- Author: Kathy Keatley Garvey
Last summer we spent many hours capturing images of male long-horned bees, Melissodes aegils, sleeping in clusters on the stems of our guara at night and early morning. (Sometimes they slept inches away from a praying mantis.) Then during the day the boys chased the girls, all the while protecting their turf from prospective suitors and pollinators.
We captured our last seasonal image of a long-horned bee on Sept. 28. It was a Melissodes, all right, but it was Melissodes robustior, a male, as identified by native pollinator specialist Robbin Thorp, emeritus professor of entomology at UC Davis and one of the authors of California Bees and Blooms.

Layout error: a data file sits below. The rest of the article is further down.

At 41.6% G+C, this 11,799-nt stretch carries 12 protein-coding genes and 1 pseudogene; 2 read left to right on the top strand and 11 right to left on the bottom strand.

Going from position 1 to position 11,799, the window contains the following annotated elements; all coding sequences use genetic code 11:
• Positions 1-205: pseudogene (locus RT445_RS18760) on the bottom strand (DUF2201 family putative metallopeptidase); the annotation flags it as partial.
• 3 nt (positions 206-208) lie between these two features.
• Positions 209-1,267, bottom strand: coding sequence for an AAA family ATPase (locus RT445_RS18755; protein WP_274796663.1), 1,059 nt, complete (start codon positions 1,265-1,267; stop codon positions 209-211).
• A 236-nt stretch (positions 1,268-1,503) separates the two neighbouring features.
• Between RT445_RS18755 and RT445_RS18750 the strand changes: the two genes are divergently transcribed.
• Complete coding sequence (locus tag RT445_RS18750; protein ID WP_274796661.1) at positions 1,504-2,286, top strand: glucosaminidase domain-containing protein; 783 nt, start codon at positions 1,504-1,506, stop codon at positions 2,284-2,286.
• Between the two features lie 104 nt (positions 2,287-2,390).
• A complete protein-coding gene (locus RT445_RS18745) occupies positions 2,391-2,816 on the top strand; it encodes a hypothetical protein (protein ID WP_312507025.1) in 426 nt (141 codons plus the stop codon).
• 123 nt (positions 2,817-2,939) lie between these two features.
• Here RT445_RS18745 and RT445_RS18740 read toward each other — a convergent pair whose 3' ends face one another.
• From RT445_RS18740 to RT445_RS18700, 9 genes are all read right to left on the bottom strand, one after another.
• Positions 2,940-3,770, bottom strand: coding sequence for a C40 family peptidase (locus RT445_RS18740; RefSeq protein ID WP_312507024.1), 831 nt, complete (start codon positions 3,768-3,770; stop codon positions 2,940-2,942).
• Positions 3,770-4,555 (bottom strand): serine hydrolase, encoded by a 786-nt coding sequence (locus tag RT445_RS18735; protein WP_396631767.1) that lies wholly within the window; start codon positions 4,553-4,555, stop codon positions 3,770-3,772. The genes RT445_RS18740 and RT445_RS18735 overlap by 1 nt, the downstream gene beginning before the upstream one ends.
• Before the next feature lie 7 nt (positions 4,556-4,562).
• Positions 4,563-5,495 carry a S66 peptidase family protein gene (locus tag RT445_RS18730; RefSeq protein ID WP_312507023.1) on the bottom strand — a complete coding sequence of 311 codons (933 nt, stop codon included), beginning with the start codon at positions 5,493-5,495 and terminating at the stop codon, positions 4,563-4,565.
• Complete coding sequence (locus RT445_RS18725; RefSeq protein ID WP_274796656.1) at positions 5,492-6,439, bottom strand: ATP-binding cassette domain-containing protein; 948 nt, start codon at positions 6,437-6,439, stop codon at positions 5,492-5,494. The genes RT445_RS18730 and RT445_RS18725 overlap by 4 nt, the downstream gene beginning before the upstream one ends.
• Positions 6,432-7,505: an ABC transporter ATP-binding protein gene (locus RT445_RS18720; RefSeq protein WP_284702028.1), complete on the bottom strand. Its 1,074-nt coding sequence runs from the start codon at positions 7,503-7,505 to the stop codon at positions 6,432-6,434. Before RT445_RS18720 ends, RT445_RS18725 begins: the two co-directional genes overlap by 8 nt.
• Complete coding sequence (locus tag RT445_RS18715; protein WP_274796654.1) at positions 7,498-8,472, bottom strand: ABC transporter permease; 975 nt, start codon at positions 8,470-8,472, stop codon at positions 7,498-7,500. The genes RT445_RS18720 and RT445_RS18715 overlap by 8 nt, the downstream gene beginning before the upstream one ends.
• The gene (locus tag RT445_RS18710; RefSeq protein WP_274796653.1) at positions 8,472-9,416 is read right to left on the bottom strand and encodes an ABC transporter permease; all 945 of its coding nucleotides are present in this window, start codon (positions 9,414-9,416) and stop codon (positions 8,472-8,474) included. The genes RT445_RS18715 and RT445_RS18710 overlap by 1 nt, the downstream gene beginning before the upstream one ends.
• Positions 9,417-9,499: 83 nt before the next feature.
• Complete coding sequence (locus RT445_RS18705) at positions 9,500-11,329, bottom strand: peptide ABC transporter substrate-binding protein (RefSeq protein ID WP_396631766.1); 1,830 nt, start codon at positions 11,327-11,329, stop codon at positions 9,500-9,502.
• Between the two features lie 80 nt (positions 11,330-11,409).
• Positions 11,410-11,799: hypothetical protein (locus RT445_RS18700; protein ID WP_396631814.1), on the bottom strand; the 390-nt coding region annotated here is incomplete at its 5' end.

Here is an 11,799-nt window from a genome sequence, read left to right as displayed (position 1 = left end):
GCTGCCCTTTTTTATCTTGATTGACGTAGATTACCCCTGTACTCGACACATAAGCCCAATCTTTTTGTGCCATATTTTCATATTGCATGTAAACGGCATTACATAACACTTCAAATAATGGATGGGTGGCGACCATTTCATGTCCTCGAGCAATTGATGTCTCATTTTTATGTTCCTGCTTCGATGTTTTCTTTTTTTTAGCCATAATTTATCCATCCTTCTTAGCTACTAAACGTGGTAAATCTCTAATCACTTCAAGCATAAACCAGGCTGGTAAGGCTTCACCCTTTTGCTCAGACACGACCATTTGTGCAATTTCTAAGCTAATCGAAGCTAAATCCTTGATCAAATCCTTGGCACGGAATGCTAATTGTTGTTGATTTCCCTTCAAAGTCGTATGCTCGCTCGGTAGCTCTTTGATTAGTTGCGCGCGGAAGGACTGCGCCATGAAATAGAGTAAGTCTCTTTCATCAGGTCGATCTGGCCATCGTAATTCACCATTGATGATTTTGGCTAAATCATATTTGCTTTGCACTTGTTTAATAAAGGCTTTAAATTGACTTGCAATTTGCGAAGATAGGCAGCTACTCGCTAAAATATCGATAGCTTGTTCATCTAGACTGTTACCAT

The book, the work of Gordon Frankie, Thorp, Rollin Coville, and Barbara Ertter, all affiliated with UC Berkeley (Thorp received his doctorate there), is a wealth of information about not only bees, but the flowers they visit. (See the UC Davis Department of Entomology and Nematology website.)
Want to know about Melissodes? There are 130 species of Melissodes in the New World, and about 100 of them live in North America. Of that number, 50 species live in California. Who knew? And only three Melissodes species are widespread and common in California, including our robust buddy, Melissodes robustior.
Last summer we watched at least two species of Melissodes attempt to claim all the guara, catmint, oregano, rosemary, Mexican sunflower (Tithonia), Cosmos, and African blue basil, much to the "bee-wilderment" of honey bees, bumble bees, carpenter bees and other pollinators.
The long-horned bees are all gone now, but next year a whole new generation will take their place.